The Post had also been losing millions before Jeff Bezos, boss of Amazon, bought it in 2013. The newspaper is now privately held and does not disclose revenues and profits, but Fred Ryan, the publisher, says both are growing and the newspaper is on track for its most profitable year in a decade. The Wall Street Journal added more than 300,000 digital subscriptions in the year to June, but a sharp fall in advertising crimped revenues by 6% at Dow Jones, the division of News Corp, Rupert Murdoch’s media empire, that houses the newspaper.
How have they done it? Early attempts by newspapers to put up digital “paywalls” floundered, and met with derision from critics and competitors vaunting the internet’s ability to generate huge audiences for free content. How could anyone hope to attract paying digital customers when they could go elsewhere online for free?
The Times hit upon the answer in 2011, when it introduced a metered paywall, something the Financial Times was also trying. Visitors to the website could read a few free articles a month, after which they would be asked to pay. This approach is now standard across journalism (including at this newspaper), but it was controversial at the time. At News Corp Mr Murdoch erected a hard paywall at all his newspapers in the belief that giving away his product online would cripple the more profitable print editions. Those suffered anyway, and he later dropped the paywall at the Sun, a tabloid, and has allowed some flexibility at the Journal. Softer paywalls have created funnels to suck in customers.
On a whiteboard in Mr Thompson’s office at the Times is a diagram to illustrate the approach. At the top, where the funnel is widest, are all those who visit its digital site. (In September 104m people in America did so, according to comScore.) At the narrow end are its 2m paying digital-only subscribers (plus 1m print subscribers). Mr Thompson’s main preoccupation is to tweak the “geometry of the funnel” to shift more people from free to paid. At the Post, Mr Ryan is also busy funnelling.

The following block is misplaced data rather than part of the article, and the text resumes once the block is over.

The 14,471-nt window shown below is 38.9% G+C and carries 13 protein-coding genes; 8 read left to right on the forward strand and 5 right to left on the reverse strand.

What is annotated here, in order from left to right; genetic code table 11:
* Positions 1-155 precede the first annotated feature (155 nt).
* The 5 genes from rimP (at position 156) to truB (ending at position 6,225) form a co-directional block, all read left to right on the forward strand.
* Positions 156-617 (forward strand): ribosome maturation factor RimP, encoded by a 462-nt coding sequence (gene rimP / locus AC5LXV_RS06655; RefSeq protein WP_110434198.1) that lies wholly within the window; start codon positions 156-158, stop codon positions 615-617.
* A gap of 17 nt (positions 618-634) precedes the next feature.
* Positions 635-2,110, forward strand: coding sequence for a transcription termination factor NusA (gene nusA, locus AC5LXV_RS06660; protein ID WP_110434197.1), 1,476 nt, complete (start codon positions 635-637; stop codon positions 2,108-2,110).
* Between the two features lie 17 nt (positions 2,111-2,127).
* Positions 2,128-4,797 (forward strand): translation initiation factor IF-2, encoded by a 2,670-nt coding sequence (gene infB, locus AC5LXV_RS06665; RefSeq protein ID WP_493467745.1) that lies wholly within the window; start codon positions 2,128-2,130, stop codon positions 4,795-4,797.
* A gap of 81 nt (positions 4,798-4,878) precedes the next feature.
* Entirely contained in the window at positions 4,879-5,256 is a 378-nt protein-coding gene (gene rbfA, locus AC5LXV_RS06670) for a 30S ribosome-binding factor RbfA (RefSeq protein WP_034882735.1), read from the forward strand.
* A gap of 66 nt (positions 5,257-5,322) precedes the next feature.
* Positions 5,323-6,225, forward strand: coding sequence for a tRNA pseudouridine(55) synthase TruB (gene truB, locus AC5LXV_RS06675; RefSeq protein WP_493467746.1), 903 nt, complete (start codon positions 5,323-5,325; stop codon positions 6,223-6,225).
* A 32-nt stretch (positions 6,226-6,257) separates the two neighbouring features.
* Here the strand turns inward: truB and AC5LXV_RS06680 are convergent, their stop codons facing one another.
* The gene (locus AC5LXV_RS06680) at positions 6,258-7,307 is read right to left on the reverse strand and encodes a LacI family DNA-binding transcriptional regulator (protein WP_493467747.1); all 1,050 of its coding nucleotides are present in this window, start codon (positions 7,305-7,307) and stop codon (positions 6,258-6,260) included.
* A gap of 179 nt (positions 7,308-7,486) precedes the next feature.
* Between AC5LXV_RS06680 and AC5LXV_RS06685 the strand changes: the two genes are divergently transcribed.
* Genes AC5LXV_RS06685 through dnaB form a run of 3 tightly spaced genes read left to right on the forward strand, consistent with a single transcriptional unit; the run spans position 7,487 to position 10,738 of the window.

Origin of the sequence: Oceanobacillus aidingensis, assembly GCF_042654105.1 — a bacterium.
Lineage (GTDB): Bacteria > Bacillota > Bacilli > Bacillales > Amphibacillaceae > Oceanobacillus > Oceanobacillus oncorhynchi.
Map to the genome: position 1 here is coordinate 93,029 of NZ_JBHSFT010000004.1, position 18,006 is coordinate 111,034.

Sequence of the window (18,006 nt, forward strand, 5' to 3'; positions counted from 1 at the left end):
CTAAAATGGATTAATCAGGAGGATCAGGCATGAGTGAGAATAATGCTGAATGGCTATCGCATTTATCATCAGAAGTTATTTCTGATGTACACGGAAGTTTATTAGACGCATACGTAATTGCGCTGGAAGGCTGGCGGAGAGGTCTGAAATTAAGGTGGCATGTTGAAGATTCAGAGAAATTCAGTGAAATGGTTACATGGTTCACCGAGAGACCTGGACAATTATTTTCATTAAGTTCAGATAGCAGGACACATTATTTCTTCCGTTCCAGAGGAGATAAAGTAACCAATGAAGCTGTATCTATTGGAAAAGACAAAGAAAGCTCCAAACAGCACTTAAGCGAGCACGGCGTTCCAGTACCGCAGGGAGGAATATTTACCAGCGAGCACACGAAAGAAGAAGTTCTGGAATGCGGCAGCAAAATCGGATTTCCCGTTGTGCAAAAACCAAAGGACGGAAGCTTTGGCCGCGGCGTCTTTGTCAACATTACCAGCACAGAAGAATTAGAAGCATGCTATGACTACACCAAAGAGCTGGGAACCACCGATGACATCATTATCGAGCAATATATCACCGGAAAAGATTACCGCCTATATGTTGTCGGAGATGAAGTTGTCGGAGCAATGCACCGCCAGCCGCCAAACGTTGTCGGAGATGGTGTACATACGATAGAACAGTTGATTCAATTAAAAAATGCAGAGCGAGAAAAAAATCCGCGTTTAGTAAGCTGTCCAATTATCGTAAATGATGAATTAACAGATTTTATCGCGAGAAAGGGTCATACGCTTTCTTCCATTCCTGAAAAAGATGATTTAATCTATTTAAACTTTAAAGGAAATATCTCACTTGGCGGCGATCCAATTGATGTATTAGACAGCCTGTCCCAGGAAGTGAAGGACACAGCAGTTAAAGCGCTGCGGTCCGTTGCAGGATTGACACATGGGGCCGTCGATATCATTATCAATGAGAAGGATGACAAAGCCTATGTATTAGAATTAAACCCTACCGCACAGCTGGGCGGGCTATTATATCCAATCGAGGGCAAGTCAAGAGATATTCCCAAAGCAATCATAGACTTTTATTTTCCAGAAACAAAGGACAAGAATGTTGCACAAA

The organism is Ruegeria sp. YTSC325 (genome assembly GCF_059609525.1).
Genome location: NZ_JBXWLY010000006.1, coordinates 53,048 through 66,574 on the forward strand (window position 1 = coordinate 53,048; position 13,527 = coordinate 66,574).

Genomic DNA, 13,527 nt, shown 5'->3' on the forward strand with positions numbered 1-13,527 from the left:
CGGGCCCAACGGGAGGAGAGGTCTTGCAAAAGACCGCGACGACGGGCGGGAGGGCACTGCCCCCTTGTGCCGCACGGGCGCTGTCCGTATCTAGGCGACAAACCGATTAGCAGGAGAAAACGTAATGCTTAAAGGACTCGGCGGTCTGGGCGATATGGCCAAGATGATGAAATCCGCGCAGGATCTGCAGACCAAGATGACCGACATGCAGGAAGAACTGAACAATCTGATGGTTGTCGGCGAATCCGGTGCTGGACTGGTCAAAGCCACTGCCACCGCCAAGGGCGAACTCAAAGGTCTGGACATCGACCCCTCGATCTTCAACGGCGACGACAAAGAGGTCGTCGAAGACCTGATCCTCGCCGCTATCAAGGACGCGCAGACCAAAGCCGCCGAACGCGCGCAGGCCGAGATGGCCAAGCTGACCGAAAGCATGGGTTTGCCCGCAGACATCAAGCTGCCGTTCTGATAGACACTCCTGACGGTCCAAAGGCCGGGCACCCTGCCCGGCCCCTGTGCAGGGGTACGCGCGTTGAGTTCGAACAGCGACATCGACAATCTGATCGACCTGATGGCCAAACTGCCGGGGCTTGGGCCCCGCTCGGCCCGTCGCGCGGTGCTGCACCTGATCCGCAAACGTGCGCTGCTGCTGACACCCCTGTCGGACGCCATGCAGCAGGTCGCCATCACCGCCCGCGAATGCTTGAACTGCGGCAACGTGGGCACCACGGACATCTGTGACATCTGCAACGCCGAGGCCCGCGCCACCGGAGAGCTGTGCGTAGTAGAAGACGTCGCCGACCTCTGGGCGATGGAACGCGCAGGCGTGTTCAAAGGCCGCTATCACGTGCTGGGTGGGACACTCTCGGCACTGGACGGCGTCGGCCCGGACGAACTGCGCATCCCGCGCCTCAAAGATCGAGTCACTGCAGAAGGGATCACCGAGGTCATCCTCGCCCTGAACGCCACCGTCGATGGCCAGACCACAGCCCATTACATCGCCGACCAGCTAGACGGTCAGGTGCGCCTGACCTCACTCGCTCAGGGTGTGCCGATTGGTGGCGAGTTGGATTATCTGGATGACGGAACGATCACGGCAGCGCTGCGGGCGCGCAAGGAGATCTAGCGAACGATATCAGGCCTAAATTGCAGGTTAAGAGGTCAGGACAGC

The job of funnel mathematician did not exist at newspapers six years ago. Now it is one of the most important functions a digital site has. The Times and Post conduct numerous tests of different ways to trigger the paywall, for instance if a visitor returns to the same columnist. It is A/B testing like at a technology company, Mr Ryan says, except it is more like “A to Z testing”. The Post has settled on three site visits a month before hitting the paywall, which means 85% of visitors will not encounter it. The other 15% are asked to subscribe at the introductory rate of 99 cents for the first four weeks.
Both newspapers sift through data about what visitors do just before stumping up. The Post looks at the “month zero” of a reader’s pre-subscription activity on the site. Mr Ryan credits the effort, which began a year ago, with helping to convert more visitors to subscribers this year.